The reindeer drew me in, Mediterranean sunlight streaming in on their bright, translucent forms, creatures from another world, standing on the shimmering snow. Below them, the darkness opens up to reveal the soil neatly dug out to create an underground chamber fitted with bunk beds, and discarded military boots. All this on, in, and around an old-fashioned wooden bed.
As I looked at these different worlds, trying to understand what I was seeing, I noticed that I was standing on a patch of artificial green grass; I was already inside.
BeOlam Aher Hayit Adam Aher (In a Different World You Would Be A Different Person) is the graduation project of Nelli Lorch, who has just completed her studies at the Bezalel Academy of Art and Design, Jerusalem. Nelli majored in Glass Design with a minor in sculpting, and her installation is currently on display at the Bezalel Har Hatzofim Campus End of Year Exhibition. Nelli and I began talking about her project when I visited Bezalel last week, and continued our conversation via skype, as she discussed the work and its origins.
“I feel that this project stands on a long line of thought I’ve been developing since childhood,” said Nelli, “the root of this thought might come from the fact that my mother is from Finland, and is not Jewish. I was born and raised in Jerusalem, and that’s kind of brought me to start thinking about the feeling of belonging, and how a person starts defining himself according to his surroundings… I think most of my work, if not all, is somehow about that – having different roots, the feeling of being two people at once, trying to decide who I am… this [project] I kind of started with what defines me and what’s made me who I am. I think it’s actually even funny how I am so much me and I actually do know where I belong, and what I believe in, and where I’m from, and I’m very Israeli.”
Yet, just as the installation is composed of many different elements and the view from different angles reveals other aspects, Nelli’s view of her identity is far from simple or simplistic.
“I also sometimes think about the fact that it’s just a bubble,” she said, adding that this sense of identity is “the outcome of quite random decisions made by me, by my parents, by my grandparents… that brought me here, and so that’s part of an illusion that I believe in so strongly and can be turned every other way.”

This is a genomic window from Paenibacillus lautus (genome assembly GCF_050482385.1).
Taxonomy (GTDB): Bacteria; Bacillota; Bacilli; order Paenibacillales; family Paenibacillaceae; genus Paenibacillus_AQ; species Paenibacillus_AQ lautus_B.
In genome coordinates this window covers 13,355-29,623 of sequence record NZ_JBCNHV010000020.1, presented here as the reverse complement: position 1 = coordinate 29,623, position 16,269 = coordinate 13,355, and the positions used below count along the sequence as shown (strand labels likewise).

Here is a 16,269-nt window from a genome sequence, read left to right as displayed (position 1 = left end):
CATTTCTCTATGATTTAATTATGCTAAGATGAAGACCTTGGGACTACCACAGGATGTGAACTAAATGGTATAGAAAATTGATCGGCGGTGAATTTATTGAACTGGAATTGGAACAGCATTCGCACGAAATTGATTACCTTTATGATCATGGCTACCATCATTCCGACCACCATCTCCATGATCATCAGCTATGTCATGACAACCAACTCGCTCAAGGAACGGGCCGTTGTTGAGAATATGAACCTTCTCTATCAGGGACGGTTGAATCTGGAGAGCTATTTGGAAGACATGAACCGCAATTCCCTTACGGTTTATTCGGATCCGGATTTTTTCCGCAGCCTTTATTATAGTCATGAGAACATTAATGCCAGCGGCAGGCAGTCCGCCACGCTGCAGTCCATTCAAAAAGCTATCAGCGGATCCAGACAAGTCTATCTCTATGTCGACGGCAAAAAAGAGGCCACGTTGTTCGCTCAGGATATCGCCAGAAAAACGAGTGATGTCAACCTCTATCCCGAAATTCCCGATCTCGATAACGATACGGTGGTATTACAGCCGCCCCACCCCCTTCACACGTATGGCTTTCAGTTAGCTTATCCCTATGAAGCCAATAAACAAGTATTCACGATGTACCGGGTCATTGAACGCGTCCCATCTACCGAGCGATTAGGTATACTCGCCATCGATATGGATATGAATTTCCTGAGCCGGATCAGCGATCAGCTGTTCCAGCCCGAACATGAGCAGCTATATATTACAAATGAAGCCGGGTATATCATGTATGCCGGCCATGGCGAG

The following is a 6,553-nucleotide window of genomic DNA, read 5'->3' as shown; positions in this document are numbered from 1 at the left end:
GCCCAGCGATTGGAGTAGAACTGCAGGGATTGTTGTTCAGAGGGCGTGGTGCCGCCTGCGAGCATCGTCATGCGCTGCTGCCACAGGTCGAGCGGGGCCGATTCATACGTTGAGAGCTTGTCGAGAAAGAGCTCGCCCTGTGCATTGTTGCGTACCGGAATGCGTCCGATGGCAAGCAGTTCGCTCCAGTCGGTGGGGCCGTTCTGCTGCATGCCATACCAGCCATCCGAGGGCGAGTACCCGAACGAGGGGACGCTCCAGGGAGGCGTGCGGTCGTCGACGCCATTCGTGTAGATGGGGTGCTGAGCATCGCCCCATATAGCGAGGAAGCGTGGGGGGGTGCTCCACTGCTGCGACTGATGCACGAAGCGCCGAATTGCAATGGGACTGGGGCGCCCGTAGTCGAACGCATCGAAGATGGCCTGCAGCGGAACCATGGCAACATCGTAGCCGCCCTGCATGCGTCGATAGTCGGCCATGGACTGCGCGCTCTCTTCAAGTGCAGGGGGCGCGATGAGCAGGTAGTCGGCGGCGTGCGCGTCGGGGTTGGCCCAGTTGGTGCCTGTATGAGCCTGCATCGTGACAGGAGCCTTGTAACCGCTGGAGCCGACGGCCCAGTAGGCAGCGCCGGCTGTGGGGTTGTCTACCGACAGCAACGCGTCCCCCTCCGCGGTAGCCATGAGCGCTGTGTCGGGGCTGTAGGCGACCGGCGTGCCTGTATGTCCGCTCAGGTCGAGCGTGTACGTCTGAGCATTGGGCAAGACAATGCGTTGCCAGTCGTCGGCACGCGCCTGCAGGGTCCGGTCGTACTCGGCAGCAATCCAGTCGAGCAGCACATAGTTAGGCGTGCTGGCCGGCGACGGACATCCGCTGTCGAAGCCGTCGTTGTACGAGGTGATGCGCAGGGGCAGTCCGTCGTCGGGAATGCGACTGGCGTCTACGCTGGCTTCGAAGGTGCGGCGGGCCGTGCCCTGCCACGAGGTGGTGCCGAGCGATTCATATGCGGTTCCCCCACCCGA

Nelli began working on the project, which she describes as “really intensive” 10 months ago, and it has evolved along the way.
“I knew I wanted reindeer,” she said, “so I started making reindeer right away.” Nelli had used reindeer in a previous project made two years ago, and says, “I knew how difficult it is to make them, I have tens or hundreds of reindeer that didn’t work out. I had the idea of what I wanted to create, different worlds, and I didn’t know how I wanted it to come together.”
Nelli describes the installation as being formed of different layers, with her bed “yeah, it’s my actual bed from home” as the center. Yet even the bed has a past, Nelli originally found it discarded on the street then took it home and refinished it to use as a bed, until she decided about five months ago that she would use it in the installation.
“It’s my most private thing in the world, and holds within itself the things that made me so. There’s the Lapland or Finnish fantasy on top of it. We used to go every summer for the whole summer, for two months but I never went to school there. I did live in the US for three years, it was very difficult for me, when I was 12. It was already too late for me to become an American cheer leader, I had too much Israeli cynicism, I couldn’t get into the American bubble anymore.”
Nelli returned to Israel with her family at age fifteen, where she attended high school, followed by the usual Israeli stint in the IDF. She says, “I was very into the army bubble. I belonged to a very elite paratrooper unit, I had a lot of contact with the fighters and I did their camouflage.”
This Israeli aspect Nelli says “contains some fear in it, that’s the part of the ground, kind of a grave, some people say it makes them think of the Holocaust, which is also part of my past on my father’s side… the whole Israeli part is kind of contradicting the Finnish fantasy. Finland is not actually the fantasy that I’ve created here, it’s not that perfect… frozen, as far away as can be from here, I mean, not geographically. Some people have an American fantasy, or Canadian fantasy for some people…”
For those who are as fascinated by the reindeer as I am, Nelli explained that she has a reusable silicon mold in which she puts a special wax. When she opens the mold the reindeer have to be cut out of it, and often the complex, delicate tangle of antlers is damaged in the process. Yet that is not too severe a problem, as this is not yet the end of the process. The wax (which, as Nelli disclosed, unfortunately smells bad) responds well to heat, making it possible for her to work on each reindeer, creating a different stance and individual details on each one before casting in glass employing a honeycomb technique with plaster/silica and fiberglass mold. She learned this technique last summer in Pittsburgh after receiving a scholarship from Bezalel to attend a program at Pilchuck Glass School in Seattle, and using her Israeli (Finnish?) initiative to set up more opportunities for summer learning.
What does the future hold?
Nelli plans to continue working in glass and is looking forward to another summer of study in the US at the Penland School of Crafts in North Carolina and Corning in Upstate New York, where she would like to develop her skills in torch work, of which she says: “I love it a lot.”
The End of the Year Exhibition at Bezalel will be open through August 2, 2013. The opening hours are: Sun – Thurs 10:00 – 21:00; Friday 10:00 – 16:00.